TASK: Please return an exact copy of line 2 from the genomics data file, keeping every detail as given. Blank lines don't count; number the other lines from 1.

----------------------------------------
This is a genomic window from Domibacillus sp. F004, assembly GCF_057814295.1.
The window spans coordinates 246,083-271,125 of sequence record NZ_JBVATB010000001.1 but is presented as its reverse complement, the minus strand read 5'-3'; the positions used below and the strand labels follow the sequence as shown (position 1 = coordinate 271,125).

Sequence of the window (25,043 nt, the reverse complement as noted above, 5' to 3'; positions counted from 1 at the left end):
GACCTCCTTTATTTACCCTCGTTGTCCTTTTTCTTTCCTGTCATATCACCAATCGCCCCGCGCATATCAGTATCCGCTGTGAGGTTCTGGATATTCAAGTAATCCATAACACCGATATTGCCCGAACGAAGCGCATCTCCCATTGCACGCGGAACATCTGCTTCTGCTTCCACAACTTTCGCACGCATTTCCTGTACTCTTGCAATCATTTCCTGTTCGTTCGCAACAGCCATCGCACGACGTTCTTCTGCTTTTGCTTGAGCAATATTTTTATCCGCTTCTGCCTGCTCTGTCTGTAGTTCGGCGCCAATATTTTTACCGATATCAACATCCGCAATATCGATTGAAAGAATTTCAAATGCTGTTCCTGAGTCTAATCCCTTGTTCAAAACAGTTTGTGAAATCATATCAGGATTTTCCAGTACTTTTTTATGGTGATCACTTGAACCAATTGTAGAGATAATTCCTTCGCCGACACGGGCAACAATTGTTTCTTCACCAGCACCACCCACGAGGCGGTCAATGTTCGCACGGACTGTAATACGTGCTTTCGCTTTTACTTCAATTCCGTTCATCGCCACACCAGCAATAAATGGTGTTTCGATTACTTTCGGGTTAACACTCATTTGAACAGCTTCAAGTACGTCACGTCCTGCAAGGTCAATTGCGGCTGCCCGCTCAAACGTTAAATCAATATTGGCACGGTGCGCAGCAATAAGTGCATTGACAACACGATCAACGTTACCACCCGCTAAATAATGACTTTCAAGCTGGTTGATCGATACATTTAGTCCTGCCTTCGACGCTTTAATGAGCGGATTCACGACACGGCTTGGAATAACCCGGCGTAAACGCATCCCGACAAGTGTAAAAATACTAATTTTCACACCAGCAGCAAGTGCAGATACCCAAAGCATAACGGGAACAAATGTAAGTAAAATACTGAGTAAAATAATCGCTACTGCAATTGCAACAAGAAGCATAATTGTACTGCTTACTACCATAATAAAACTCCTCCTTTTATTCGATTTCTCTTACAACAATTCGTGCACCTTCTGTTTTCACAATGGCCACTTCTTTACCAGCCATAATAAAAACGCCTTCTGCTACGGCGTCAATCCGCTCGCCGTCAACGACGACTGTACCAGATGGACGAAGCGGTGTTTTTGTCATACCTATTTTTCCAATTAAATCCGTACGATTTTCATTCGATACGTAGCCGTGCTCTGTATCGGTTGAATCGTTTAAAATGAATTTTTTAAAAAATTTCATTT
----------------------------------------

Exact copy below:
The window spans coordinates 246,083-271,125 of sequence record NZ_JBVATB010000001.1 but is presented as its reverse complement, the minus strand read 5'-3'; the positions used below and the strand labels follow the sequence as shown (position 1 = coordinate 271,125).